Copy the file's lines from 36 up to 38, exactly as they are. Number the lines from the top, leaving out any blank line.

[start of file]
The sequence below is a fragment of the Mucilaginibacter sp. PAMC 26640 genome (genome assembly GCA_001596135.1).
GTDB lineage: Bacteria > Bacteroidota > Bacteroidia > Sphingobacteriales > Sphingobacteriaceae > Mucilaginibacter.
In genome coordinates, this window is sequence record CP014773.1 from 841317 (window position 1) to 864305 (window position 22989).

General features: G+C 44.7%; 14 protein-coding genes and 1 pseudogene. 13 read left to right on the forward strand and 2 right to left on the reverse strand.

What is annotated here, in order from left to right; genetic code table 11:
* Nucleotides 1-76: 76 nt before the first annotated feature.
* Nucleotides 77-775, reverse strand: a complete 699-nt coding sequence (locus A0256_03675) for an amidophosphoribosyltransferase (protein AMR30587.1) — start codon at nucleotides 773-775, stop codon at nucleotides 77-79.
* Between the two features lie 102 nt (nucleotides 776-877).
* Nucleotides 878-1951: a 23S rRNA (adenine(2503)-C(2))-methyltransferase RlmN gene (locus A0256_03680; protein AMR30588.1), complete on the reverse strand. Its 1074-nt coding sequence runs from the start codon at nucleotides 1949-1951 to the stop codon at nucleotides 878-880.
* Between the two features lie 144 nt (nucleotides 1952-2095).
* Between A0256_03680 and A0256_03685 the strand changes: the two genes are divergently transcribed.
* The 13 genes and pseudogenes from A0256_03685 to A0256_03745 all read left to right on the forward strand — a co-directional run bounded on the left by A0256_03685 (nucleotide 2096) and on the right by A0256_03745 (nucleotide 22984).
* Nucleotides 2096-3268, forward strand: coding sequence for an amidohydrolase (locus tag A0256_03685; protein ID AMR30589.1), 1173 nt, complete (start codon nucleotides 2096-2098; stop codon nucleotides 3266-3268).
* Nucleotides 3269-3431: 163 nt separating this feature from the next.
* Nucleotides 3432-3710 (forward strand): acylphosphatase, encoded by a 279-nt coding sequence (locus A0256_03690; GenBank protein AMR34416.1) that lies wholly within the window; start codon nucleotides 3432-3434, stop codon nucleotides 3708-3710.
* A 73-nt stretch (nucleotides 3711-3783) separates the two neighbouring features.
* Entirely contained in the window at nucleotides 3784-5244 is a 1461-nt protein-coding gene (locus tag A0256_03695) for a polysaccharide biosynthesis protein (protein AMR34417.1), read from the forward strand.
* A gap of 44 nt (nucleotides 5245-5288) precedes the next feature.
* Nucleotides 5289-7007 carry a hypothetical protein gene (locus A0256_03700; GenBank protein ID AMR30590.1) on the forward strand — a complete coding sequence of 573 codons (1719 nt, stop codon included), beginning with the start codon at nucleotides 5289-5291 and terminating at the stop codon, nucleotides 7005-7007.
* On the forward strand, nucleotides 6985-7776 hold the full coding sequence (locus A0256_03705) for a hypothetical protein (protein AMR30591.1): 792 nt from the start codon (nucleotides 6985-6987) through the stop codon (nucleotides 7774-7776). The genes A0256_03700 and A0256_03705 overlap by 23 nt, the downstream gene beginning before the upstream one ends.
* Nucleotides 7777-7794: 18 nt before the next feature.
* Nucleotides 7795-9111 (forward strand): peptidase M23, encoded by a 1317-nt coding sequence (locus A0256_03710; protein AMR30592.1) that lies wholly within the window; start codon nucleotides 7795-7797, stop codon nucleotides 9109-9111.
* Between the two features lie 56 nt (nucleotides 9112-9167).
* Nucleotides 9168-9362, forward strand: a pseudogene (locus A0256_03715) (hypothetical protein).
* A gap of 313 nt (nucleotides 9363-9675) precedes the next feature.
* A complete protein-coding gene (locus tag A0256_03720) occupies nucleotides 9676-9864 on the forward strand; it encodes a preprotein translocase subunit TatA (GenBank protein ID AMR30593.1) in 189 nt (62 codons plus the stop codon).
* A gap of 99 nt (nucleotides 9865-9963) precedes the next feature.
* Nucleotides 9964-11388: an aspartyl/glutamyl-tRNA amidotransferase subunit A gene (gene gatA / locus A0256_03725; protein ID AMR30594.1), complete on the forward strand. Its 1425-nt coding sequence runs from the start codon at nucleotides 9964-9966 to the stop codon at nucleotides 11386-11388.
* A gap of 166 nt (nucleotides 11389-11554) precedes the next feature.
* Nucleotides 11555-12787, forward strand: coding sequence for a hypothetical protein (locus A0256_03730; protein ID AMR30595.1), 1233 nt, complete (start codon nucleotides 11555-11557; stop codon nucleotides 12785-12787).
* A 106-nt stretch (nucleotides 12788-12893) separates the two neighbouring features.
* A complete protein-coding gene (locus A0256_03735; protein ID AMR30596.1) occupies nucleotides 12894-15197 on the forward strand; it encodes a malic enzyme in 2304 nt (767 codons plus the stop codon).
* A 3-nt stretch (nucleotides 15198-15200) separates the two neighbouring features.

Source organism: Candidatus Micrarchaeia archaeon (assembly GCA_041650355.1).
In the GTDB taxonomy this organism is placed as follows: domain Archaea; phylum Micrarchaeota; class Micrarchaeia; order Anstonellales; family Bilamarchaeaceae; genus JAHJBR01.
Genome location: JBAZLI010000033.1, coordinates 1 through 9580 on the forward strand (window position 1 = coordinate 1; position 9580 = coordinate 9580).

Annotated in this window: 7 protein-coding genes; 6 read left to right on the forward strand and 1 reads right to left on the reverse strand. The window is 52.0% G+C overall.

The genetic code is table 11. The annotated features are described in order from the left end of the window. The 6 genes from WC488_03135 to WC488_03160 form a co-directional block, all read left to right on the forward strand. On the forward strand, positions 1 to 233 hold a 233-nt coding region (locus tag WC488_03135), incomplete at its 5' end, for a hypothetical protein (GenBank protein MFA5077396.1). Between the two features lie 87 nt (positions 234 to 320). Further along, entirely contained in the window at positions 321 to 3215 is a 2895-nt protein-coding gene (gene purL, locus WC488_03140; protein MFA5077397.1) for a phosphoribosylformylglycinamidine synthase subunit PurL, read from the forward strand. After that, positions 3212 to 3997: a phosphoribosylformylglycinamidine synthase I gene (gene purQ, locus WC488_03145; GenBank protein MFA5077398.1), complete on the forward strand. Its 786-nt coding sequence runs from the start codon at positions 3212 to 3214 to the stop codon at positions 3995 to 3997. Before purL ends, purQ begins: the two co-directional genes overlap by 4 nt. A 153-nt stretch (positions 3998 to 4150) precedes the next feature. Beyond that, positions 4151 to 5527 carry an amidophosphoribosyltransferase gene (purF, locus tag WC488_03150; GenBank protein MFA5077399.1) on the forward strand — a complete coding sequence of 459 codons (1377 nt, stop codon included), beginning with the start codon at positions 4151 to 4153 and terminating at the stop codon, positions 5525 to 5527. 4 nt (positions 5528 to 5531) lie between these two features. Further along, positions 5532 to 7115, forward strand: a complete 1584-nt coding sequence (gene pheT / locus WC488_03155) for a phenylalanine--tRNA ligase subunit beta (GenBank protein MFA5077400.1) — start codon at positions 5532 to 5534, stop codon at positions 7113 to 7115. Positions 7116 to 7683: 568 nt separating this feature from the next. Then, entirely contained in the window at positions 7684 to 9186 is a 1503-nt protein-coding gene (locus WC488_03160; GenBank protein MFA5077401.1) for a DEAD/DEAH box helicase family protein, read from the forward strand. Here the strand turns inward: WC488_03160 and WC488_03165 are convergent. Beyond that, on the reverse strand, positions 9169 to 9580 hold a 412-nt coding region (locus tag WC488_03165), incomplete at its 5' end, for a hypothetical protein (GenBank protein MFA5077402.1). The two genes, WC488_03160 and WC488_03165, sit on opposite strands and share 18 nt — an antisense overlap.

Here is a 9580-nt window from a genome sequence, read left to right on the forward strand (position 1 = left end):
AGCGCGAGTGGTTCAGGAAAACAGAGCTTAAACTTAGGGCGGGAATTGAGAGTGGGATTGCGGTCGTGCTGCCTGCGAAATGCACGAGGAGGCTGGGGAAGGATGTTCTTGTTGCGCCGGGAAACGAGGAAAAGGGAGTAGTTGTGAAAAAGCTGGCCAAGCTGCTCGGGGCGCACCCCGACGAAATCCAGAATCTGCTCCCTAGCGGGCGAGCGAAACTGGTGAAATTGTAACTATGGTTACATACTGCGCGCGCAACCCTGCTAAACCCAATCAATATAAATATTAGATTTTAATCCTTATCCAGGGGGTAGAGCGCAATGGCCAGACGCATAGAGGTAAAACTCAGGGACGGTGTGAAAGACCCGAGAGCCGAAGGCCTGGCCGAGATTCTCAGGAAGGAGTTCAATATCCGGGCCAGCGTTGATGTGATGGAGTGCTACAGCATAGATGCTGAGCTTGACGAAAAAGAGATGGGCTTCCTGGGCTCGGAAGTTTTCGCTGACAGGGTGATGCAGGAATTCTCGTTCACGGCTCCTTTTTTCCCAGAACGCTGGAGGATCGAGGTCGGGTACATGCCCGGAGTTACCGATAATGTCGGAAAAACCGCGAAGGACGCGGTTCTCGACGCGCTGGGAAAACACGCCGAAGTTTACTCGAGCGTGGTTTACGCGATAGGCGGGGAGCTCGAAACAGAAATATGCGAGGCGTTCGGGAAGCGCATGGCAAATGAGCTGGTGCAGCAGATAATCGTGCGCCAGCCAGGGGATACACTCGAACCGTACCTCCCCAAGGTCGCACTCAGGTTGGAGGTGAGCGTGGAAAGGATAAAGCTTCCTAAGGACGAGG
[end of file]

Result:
Genome location: JBAZLI010000033.1, coordinates 1 through 9580 on the forward strand (window position 1 = coordinate 1; position 9580 = coordinate 9580).

Annotated in this window: 7 protein-coding genes; 6 read left to right on the forward strand and 1 reads right to left on the reverse strand. The window is 52.0% G+C overall.

The genetic code is table 11. The annotated features are described in order from the left end of the window. The 6 genes from WC488_03135 to WC488_03160 form a co-directional block, all read left to right on the forward strand. On the forward strand, positions 1 to 233 hold a 233-nt coding region (locus tag WC488_03135), incomplete at its 5' end, for a hypothetical protein (GenBank protein MFA5077396.1). Between the two features lie 87 nt (positions 234 to 320). Further along, entirely contained in the window at positions 321 to 3215 is a 2895-nt protein-coding gene (gene purL, locus WC488_03140; protein MFA5077397.1) for a phosphoribosylformylglycinamidine synthase subunit PurL, read from the forward strand. After that, positions 3212 to 3997: a phosphoribosylformylglycinamidine synthase I gene (gene purQ, locus WC488_03145; GenBank protein MFA5077398.1), complete on the forward strand. Its 786-nt coding sequence runs from the start codon at positions 3212 to 3214 to the stop codon at positions 3995 to 3997. Before purL ends, purQ begins: the two co-directional genes overlap by 4 nt. A 153-nt stretch (positions 3998 to 4150) precedes the next feature. Beyond that, positions 4151 to 5527 carry an amidophosphoribosyltransferase gene (purF, locus tag WC488_03150; GenBank protein MFA5077399.1) on the forward strand — a complete coding sequence of 459 codons (1377 nt, stop codon included), beginning with the start codon at positions 4151 to 4153 and terminating at the stop codon, positions 5525 to 5527. 4 nt (positions 5528 to 5531) lie between these two features. Further along, positions 5532 to 7115, forward strand: a complete 1584-nt coding sequence (gene pheT / locus WC488_03155) for a phenylalanine--tRNA ligase subunit beta (GenBank protein MFA5077400.1) — start codon at positions 5532 to 5534, stop codon at positions 7113 to 7115. Positions 7116 to 7683: 568 nt separating this feature from the next. Then, entirely contained in the window at positions 7684 to 9186 is a 1503-nt protein-coding gene (locus WC488_03160; GenBank protein MFA5077401.1) for a DEAD/DEAH box helicase family protein, read from the forward strand. Here the strand turns inward: WC488_03160 and WC488_03165 are convergent. Beyond that, on the reverse strand, positions 9169 to 9580 hold a 412-nt coding region (locus tag WC488_03165), incomplete at its 5' end, for a hypothetical protein (GenBank protein MFA5077402.1). The two genes, WC488_03160 and WC488_03165, sit on opposite strands and share 18 nt — an antisense overlap.